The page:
To identify the causes of heterotopia periventricular nodular (HPN) copy number variant (CNV) in patients for whom FLNA sequencing is negative.
Screening of 35 patients from 33 pedigrees in an Affymetrix 6.0 microarray led to the identification of one individual with a CNV that disrupted FLNA. FLNA-disrupting CNVs were also isolated from 2 other individuals by multiplex ligation probe amplification. These 3 cases were further characterized by high-resolution oligo array comparative genomic hybridization (CGH), and the precise junctional breakpoints of the rearrangements were identified by PCR amplification and sequencing.
We report 3 cases of PNH caused by non-recurrent genomic rearrangements that disrupt one copy of FLNA. The first individual carried a 113 kb deletion that removes all but the first FLNA exon. A second patient harbored a complex rearrangement that included a deletion of the 3' end of FLNA accompanied by a partial duplication event. A third patient had a 39 kb deletion encompassing the entire FLNA and the neighboring EMD gene. High-resolution trace element array CGH of the FLNA locus suggests distinct molecular mechanisms for each of these rearrangements and implicates nearby low-copy repeats in their pathogenesis.
These results demonstrate that FLNA is prone to pathogenic rearrangements and highlight the importance of screening for CNV in people with PNH who lack FLNA point mutations. Neurology® 2012;78:269–278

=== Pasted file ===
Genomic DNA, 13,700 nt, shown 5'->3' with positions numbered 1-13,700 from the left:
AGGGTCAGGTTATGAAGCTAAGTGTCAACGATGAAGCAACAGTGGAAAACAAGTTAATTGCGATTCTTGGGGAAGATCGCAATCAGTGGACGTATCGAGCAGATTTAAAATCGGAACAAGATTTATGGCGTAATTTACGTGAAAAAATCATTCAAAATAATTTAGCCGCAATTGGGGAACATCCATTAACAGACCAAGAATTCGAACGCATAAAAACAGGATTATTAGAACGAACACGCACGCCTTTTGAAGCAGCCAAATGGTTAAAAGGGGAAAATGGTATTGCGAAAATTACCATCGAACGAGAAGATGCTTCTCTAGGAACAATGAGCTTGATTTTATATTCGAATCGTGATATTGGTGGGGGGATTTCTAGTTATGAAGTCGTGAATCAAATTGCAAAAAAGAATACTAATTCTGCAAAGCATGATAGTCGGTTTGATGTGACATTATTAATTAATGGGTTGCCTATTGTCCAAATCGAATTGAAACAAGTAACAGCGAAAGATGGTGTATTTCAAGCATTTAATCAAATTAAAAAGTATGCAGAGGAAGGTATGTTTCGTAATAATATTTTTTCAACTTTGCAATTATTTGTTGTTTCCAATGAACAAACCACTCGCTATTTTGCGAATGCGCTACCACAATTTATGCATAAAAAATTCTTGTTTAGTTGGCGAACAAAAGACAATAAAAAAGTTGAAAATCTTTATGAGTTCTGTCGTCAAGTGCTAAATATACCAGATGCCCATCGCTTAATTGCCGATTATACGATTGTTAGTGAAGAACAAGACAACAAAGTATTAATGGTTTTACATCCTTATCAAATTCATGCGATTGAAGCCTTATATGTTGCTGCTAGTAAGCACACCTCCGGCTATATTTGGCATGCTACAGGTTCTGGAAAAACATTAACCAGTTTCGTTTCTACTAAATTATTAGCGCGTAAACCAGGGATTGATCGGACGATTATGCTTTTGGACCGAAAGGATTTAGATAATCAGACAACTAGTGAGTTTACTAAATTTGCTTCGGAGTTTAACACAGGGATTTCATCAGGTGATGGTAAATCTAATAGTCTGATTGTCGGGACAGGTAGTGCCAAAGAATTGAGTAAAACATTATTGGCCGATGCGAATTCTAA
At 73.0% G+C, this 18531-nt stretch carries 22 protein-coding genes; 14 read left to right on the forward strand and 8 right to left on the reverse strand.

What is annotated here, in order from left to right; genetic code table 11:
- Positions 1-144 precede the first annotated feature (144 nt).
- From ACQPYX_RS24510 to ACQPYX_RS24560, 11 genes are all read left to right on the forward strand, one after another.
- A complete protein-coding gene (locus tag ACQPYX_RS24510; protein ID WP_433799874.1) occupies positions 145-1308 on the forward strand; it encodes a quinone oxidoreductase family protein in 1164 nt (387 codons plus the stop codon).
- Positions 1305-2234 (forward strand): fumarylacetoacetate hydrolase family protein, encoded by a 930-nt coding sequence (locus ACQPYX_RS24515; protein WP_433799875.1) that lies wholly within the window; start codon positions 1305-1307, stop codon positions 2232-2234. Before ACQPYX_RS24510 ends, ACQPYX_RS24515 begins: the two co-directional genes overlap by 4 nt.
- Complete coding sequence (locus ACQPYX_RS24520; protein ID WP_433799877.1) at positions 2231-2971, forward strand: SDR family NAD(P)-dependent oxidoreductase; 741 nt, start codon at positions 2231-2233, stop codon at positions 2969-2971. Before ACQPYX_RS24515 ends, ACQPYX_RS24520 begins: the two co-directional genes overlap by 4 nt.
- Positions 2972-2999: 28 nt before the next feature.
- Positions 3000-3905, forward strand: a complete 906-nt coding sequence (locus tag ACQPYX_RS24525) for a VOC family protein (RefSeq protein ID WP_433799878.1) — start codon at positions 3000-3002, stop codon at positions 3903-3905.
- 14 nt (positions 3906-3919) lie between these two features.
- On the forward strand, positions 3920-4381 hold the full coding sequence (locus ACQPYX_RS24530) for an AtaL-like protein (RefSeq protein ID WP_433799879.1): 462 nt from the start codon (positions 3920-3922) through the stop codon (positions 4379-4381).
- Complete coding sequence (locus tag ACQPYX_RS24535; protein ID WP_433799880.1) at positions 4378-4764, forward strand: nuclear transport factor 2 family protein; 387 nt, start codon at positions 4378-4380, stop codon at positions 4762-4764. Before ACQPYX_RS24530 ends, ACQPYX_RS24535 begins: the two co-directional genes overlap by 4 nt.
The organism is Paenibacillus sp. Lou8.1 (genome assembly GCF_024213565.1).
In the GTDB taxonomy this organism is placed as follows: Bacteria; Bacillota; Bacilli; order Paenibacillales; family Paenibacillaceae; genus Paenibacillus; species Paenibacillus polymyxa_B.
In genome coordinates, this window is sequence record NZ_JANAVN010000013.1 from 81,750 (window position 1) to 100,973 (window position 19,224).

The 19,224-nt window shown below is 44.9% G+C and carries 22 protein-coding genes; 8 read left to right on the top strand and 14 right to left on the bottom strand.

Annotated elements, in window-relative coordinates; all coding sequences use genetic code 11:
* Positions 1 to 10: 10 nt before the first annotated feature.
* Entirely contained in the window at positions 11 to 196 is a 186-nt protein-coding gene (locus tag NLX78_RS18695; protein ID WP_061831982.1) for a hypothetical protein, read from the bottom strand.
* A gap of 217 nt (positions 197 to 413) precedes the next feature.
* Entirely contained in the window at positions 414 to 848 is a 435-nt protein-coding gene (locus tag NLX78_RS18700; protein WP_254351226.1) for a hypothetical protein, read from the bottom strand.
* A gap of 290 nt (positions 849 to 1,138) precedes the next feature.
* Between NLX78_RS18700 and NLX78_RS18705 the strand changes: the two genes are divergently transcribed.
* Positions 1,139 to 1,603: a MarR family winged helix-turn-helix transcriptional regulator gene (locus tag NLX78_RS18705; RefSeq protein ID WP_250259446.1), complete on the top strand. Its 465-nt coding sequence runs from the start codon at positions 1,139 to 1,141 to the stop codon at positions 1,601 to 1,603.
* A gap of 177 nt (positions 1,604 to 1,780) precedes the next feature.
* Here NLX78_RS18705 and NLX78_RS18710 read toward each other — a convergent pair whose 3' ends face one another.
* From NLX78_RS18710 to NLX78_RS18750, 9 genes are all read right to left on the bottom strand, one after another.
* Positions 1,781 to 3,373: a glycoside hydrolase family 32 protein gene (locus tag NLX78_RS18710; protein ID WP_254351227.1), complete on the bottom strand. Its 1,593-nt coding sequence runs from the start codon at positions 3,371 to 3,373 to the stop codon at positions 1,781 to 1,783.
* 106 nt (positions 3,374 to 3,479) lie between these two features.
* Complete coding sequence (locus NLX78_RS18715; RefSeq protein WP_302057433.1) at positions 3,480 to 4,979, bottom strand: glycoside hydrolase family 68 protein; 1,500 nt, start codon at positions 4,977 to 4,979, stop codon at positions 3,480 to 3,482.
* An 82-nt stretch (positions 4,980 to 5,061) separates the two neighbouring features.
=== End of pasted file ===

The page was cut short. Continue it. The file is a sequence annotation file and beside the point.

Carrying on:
Congenital disorders of human brain development represent a clinically and genetically diverse group of conditions. Loss-of-function mutations in FLNA, which encode the actin cross-link protein Filamin A, cause one of the most prevalent brain malformations encountered clinically: X-linked periventricular nodular heterotopia (PNH).1–3 In PNH, the neurons accumulate as nodules along the surface of the lateral ventricles,1 leading to seizures in early adulthood and sometimes preventing normal psychomotor development.1 Because loss-of-function mutations in FLNA are usually prenatally lethal in males, X-linked PNH is found clinically primarily in females.1,4
FLNA point mutations are found in most, but not all, patients with familial X-linked PNH,5,6 and in only 26% of sporadic patients with bilateral PNH.5 Some of the missing heritability may This may be due to genetic heterogeneity.7–10 Alternatively, Filamin A lesions undetectable by traditional sequencing can also cause disease. One category of such lesions is copy number variants (CNVs), which are an increasingly recognized cause of disease11,12 and trait variation.13–15 FLNA resides in a region prone to X-chromosome rearrangement at Xq28.16,17 that CNVs in this region could represent a previously unrecognized cause of PNH.
Here, we describe 3 patients with pathogenic FLNA CNV as a cause of unexplained PNH. Custom mosaic oligo comparative genomic hybridization (CGH) revealed distinct CNV boundaries consistent with rare and non-recurrent events, likely stimulated by nearby genomic low copy repeats (LCRs). These results demonstrate that genomic rearrangements are an important cause of FLNA mutation and establish the clinical importance of screening for such rearrangements in PNH.